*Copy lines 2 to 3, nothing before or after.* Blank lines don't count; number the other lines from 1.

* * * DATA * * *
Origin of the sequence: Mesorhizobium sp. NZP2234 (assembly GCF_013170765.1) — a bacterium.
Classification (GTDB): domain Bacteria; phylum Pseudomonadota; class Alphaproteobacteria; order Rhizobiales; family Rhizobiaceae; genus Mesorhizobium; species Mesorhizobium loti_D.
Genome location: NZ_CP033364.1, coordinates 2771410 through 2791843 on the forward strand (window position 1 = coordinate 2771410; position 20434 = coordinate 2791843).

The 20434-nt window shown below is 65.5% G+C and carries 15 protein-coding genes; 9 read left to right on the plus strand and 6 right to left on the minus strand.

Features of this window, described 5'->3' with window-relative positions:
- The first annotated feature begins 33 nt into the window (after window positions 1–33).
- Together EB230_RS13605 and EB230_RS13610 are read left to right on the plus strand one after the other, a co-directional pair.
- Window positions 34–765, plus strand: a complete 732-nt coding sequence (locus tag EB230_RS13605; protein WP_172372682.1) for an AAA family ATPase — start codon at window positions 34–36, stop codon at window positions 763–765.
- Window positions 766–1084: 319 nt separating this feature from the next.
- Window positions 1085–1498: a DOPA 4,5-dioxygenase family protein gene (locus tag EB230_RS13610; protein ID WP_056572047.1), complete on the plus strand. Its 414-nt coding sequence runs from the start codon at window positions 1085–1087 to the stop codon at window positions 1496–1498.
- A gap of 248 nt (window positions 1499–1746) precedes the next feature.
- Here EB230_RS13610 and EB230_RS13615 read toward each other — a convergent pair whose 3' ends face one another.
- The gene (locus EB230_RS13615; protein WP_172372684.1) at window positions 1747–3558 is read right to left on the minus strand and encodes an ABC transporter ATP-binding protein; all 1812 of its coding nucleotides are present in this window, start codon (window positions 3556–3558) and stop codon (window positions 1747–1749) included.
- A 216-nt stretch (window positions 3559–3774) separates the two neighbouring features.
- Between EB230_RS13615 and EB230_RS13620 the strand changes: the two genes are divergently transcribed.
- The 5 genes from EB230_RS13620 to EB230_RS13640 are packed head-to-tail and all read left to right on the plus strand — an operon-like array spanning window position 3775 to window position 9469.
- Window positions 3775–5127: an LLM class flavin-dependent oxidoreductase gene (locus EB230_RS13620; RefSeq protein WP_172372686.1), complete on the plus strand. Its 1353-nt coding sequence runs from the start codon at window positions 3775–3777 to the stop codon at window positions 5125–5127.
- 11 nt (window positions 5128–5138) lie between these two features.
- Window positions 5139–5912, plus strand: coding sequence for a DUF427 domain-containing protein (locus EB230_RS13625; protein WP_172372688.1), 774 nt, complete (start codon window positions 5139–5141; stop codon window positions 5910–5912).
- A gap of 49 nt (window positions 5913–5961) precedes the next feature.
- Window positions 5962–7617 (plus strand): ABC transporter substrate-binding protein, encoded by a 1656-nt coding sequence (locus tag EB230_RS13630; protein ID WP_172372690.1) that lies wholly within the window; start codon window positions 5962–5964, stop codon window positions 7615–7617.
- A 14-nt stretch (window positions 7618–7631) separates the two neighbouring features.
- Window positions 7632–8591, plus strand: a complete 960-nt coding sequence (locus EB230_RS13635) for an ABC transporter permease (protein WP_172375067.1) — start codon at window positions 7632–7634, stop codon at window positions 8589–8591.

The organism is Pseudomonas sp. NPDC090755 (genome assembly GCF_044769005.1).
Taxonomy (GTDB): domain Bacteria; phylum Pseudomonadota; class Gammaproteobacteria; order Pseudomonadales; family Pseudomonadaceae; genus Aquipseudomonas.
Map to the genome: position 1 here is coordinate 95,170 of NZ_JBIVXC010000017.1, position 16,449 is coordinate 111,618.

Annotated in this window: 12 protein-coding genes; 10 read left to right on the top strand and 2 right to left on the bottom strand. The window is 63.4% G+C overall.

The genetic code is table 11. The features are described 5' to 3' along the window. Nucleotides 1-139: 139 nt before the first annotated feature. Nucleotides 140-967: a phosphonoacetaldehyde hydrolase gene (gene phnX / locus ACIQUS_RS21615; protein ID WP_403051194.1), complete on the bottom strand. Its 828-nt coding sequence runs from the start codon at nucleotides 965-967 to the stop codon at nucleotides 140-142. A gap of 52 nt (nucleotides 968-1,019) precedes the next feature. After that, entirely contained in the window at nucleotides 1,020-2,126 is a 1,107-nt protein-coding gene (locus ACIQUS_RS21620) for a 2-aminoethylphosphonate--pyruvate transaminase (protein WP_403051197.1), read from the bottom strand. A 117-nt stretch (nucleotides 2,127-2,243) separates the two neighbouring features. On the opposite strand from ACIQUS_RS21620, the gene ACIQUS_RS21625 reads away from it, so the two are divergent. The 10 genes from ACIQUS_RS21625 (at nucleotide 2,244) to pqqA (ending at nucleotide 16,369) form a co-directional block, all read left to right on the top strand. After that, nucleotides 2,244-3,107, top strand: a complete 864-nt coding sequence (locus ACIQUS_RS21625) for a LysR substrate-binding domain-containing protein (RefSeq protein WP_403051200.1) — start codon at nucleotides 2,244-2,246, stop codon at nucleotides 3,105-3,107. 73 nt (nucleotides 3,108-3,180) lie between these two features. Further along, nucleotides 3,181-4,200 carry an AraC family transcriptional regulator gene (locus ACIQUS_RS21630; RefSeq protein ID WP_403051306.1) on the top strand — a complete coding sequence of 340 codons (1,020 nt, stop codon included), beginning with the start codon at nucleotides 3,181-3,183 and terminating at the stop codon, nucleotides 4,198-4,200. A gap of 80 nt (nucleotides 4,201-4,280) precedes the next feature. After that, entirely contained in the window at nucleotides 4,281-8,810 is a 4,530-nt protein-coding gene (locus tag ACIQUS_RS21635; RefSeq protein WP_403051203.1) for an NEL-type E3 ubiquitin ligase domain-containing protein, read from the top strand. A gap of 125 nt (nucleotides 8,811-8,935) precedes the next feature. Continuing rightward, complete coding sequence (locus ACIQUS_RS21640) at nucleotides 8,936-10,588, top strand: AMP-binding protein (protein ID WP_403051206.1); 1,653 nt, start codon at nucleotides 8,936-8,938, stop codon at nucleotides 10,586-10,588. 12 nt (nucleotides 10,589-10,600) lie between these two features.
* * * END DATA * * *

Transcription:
Classification (GTDB): domain Bacteria; phylum Pseudomonadota; class Alphaproteobacteria; order Rhizobiales; family Rhizobiaceae; genus Mesorhizobium; species Mesorhizobium loti_D.
Genome location: NZ_CP033364.1, coordinates 2771410 through 2791843 on the forward strand (window position 1 = coordinate 2771410; position 20434 = coordinate 2791843).